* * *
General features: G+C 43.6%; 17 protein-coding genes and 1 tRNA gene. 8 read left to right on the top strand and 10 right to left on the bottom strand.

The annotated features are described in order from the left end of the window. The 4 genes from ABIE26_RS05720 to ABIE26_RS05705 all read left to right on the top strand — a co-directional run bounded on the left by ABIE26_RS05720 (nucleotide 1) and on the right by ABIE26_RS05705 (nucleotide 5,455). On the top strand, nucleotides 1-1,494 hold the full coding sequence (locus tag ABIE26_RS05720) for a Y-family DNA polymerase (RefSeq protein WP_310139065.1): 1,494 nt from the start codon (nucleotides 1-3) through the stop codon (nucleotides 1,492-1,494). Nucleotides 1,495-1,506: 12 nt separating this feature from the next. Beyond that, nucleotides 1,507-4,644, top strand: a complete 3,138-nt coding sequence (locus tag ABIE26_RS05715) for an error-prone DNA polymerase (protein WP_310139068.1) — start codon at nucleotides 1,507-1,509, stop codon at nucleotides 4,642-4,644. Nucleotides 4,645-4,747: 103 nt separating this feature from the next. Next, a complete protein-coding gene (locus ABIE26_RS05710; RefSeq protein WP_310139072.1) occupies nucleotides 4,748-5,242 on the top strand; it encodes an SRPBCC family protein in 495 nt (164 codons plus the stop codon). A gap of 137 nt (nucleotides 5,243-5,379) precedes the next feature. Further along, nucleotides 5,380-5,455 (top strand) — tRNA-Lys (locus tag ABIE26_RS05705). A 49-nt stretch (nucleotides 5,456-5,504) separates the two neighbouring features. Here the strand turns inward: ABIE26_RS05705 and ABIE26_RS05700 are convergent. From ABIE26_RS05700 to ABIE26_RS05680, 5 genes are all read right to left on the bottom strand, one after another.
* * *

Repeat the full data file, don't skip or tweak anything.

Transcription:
General features: G+C 43.6%; 17 protein-coding genes and 1 tRNA gene. 8 read left to right on the top strand and 10 right to left on the bottom strand.

The annotated features are described in order from the left end of the window. The 4 genes from ABIE26_RS05720 to ABIE26_RS05705 all read left to right on the top strand — a co-directional run bounded on the left by ABIE26_RS05720 (nucleotide 1) and on the right by ABIE26_RS05705 (nucleotide 5,455). On the top strand, nucleotides 1-1,494 hold the full coding sequence (locus tag ABIE26_RS05720) for a Y-family DNA polymerase (RefSeq protein WP_310139065.1): 1,494 nt from the start codon (nucleotides 1-3) through the stop codon (nucleotides 1,492-1,494). Nucleotides 1,495-1,506: 12 nt separating this feature from the next. Beyond that, nucleotides 1,507-4,644, top strand: a complete 3,138-nt coding sequence (locus tag ABIE26_RS05715) for an error-prone DNA polymerase (protein WP_310139068.1) — start codon at nucleotides 1,507-1,509, stop codon at nucleotides 4,642-4,644. Nucleotides 4,645-4,747: 103 nt separating this feature from the next. Next, a complete protein-coding gene (locus ABIE26_RS05710; RefSeq protein WP_310139072.1) occupies nucleotides 4,748-5,242 on the top strand; it encodes an SRPBCC family protein in 495 nt (164 codons plus the stop codon). A gap of 137 nt (nucleotides 5,243-5,379) precedes the next feature. Further along, nucleotides 5,380-5,455 (top strand) — tRNA-Lys (locus tag ABIE26_RS05705). A 49-nt stretch (nucleotides 5,456-5,504) separates the two neighbouring features. Here the strand turns inward: ABIE26_RS05705 and ABIE26_RS05700 are convergent. From ABIE26_RS05700 to ABIE26_RS05680, 5 genes are all read right to left on the bottom strand, one after another.